Gold Still On a Roll, But the Rand Price Languishes

Johannesburg — THE gold price rallied to a new historic high for the second day running, briefly touching 1048,43/oz in London yesterday before easing to 1042,80.

The metal traded stronger on a 13-month high in emerging market stocks and rising commodity prices as investors sought assets with higher yields than the dollar-based investments they had favoured as a safe haven during the financial crisis.

A weaker dollar also faces longer-term headwinds on fear of a stimulus-induced inflation binge, which is good for the gold price. But Alphen Asset Management said that while the gold price had reached new highs, the rand price of gold was languishing below the levels of March due to an excessively strong rand.

London-based TheBullionDesk.com analyst James Moore said that while a higher gold price was reason to be more bullish on SA's gold-mining shares, the local industry had inherent problems.

These included a poor safety record, the need for deeper, more expensive shafts, and production peaking, which made mining groups in other countries more attractive investments. Taking shine Asset Management director Jeremy Gardiner said the equity recovery was firmly on track even though there were "signs of exhaustion".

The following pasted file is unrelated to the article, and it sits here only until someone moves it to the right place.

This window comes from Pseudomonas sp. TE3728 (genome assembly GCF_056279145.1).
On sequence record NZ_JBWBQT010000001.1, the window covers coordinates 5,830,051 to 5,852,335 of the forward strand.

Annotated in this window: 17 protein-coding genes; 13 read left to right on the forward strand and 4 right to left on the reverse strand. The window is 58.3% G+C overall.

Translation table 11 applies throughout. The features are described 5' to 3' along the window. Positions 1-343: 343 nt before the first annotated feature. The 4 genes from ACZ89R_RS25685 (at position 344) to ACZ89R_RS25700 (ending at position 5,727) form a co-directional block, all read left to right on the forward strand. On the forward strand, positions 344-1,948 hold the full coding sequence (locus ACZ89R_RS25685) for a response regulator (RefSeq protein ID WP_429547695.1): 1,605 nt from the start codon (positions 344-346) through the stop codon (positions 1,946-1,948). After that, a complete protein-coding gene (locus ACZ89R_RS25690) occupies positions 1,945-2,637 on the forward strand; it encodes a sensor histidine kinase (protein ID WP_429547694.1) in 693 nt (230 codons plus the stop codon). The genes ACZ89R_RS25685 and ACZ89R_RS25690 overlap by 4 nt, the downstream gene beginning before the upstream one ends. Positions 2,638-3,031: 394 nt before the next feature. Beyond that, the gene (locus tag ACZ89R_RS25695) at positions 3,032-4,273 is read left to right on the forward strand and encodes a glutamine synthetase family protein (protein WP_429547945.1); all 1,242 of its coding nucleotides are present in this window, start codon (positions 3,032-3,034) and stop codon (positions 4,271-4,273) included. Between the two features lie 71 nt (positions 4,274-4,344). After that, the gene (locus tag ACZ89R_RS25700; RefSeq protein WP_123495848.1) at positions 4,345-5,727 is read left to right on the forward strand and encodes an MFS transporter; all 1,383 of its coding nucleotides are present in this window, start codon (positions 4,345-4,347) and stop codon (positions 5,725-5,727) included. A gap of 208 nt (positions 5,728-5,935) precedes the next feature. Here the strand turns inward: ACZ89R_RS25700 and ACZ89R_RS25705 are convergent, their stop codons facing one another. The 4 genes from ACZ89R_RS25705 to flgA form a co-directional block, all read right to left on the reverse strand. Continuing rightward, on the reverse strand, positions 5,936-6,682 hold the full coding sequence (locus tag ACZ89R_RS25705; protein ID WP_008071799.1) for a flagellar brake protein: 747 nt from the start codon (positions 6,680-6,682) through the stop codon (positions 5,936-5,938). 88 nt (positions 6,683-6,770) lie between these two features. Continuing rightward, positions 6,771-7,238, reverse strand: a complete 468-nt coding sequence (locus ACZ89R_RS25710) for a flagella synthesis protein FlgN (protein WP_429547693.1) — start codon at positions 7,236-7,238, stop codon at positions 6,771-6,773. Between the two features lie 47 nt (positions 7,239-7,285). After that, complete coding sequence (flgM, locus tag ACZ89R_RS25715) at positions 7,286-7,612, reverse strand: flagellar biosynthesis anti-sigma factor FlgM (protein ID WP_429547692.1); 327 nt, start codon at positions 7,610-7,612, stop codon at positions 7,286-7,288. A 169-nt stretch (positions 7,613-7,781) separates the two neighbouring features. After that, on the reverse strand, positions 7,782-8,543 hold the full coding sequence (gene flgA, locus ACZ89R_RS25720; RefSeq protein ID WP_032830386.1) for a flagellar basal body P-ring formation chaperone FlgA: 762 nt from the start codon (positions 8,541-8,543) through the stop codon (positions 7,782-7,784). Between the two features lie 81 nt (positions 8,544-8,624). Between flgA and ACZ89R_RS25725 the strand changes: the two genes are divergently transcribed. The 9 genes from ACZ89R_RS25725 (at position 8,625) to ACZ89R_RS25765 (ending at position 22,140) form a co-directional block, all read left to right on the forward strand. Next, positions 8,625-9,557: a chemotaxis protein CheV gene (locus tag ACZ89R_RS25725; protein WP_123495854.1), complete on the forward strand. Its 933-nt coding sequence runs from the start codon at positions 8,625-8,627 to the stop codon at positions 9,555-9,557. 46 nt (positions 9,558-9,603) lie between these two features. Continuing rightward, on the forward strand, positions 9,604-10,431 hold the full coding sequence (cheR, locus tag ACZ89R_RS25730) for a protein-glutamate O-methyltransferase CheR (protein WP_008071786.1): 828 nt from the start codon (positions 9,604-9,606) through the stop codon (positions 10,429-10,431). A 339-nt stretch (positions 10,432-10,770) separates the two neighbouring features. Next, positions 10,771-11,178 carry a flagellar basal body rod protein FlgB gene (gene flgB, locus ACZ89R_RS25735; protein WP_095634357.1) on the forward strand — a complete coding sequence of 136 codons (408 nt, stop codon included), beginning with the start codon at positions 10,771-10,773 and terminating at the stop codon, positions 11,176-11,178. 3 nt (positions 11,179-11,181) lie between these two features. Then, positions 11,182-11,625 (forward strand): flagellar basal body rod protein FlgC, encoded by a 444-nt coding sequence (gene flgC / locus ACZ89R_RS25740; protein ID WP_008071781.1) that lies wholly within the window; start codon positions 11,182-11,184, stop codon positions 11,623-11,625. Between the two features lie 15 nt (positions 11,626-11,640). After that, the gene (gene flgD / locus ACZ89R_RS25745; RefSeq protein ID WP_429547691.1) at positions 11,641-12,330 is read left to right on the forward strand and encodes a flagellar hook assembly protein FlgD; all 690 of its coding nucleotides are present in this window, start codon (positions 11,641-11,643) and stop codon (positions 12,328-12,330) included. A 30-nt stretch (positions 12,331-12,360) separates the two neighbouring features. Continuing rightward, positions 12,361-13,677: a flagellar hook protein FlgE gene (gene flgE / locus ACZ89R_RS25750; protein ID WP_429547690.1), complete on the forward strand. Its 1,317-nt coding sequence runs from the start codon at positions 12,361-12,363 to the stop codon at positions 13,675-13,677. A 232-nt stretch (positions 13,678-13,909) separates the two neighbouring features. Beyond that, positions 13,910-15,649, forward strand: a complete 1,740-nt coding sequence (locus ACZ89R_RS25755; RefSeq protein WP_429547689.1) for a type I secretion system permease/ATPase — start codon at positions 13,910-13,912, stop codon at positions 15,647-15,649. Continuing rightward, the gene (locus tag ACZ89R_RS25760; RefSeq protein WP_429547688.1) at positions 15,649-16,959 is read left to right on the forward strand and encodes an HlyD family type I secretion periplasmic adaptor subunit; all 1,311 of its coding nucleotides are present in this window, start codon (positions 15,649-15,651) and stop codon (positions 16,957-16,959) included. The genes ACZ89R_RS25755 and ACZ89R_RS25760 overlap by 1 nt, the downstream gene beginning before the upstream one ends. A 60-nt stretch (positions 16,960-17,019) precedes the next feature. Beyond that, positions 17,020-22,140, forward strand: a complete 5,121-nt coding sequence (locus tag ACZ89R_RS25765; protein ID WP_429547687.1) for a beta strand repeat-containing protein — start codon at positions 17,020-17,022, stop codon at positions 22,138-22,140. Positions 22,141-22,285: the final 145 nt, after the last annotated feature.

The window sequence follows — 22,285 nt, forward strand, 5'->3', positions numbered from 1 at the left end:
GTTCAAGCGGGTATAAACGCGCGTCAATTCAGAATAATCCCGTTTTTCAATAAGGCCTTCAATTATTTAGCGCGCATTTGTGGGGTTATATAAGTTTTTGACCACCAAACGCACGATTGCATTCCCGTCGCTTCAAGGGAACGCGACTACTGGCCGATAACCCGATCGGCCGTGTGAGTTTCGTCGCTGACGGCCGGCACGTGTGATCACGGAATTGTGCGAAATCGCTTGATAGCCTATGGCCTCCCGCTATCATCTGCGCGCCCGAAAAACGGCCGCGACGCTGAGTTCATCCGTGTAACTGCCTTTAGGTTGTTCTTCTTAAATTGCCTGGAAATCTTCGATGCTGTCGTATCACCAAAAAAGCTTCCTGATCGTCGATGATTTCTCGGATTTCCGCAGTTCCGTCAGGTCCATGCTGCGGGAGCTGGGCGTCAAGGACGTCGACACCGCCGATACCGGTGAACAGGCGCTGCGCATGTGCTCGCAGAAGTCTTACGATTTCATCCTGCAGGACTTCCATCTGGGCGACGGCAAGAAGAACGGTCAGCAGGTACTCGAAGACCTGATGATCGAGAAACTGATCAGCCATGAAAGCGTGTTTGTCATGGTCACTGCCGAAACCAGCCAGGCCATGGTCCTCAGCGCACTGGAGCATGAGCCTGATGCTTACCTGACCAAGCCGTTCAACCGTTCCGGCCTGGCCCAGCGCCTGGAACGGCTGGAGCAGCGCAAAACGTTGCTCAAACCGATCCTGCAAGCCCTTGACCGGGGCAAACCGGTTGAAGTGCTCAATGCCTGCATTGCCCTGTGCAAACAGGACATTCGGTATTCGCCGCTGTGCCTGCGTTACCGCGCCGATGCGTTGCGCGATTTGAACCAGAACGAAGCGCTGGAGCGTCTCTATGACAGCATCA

The JSE, up 3% last month, was the worst-performing of emerging markets for the month, with Russia's the strongest, gaining 15%. The JSE all share index rose 1,1% to 25299 yesterday.

"Several emerging markets, particularly in Asia, are growing strongly and the much predicted shift from the low-yielding west into the higher-growing rest has indeed been evident by the stock market returns from those regions," said Gardiner.

South African equities, which were up about 18% year to date and had returned 19,5% a year for the past five years, "cannot continue at the same speed".

SA would take longer than most emerging markets to recover economically as Europe was its major trading partner, he said. Short-term weakness in equity markets would be offset by "a wall of money waiting to enter the market", which had been invested in cash-type investments during the financial crisis, said Gardiner.

Alphen Asset Management said that while gold shares were great trading stocks, they were poor buy-and-hold investments because the JSE gold index had not shown any gains since early 2002, while the rest of the market had been on a bull run since then. Alphen said gold bugs, with their "unfailing belief in gold as a store of wealth, seemed to be "crawling out of the woodwork again". (All AFRICA)


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